The risk of insolvency is a state where there is the likelihood that a given business will be unable to pay debt obligations. This state’s cause is the company’s inability to service its debt as required, and there are external causes like a change in the market demand of the goods and services offered by the business. The SMEs in the United Kingdom are facing the risk of insolvency due to the COVID-19 pandemic. According to the study I conducted, 7% are at severe risk of insolvency, 30% are at moderate risk, 33% are in a low risk, 19% are at no risk, while 11% are unsure of the risk. The result met my expectations since, due to the pandemic, there were reduced sales in general due to the government restrictions (Kaya, 2021, 367). There was also a change in consumer habits, which affected the total sales negatively, leading to losses. Due to these losses, the SMEs could not service their debts which may they were given by the banks. The major source of capital for SMEs is bank loans, and if they are not serviced accordingly, they may affect future borrowing, according to the research conducted.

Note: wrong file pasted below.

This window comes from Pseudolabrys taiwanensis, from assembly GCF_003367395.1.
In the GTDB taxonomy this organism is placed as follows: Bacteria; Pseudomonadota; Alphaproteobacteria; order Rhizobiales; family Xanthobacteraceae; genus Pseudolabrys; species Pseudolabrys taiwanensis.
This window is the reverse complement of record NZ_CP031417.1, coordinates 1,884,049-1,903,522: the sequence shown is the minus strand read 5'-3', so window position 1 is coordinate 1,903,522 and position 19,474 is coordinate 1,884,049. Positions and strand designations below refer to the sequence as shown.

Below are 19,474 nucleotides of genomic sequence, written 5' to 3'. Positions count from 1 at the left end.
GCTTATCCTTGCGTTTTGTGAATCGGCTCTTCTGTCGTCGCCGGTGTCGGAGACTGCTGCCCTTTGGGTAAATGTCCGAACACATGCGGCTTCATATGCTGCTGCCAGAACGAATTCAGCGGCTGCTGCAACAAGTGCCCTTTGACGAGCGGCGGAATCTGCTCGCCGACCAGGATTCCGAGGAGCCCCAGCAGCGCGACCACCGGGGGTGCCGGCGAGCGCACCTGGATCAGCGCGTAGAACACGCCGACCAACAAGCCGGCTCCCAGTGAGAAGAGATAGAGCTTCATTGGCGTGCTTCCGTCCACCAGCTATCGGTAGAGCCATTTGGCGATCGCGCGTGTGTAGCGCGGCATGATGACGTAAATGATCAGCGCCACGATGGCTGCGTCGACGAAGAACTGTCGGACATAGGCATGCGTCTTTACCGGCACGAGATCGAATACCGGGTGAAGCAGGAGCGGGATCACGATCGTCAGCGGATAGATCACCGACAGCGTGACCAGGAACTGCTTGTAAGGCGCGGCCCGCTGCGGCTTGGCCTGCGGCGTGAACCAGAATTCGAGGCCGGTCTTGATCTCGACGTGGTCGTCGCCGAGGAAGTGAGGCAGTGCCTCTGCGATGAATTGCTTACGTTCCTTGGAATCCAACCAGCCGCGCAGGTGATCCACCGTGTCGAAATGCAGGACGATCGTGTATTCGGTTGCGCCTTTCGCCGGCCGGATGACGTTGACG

Part three discussing the interpretation
According to the findings, consumer habits were being affected negatively during and after the pandemic because of the government implementations to control the spread of the virus, which are lockdowns and various restrictions. Due to these restrictions, the SMEs’ consumers and services could not shop as they used before, which led to online ordering, and the goods were being delivered to their homes. The change affected the supply chain process negatively since the SMEs will incur extra expenses to ensure the customer Is delivered the goods. According to the other research conducted on consumer change off habits, consumer habits are mostly affected by social factors, psychological factors, political factors, and the market shift in demand and supply. I agree with them since the consumer shopping habits changed after the outbreak of COVID-19, which led to changes that affected the supplier and customer relationship (Herziger and Hoelzl, 2020, 789). My findings based on consumer habits were different from the other studies because the consumer’s shopping habits were being affected by the government’s restrictions and the lack of income of most people. Lack of income is caused by most companies laying off employees to reduce expenses, leading to people shopping only essential items on a restricted budget.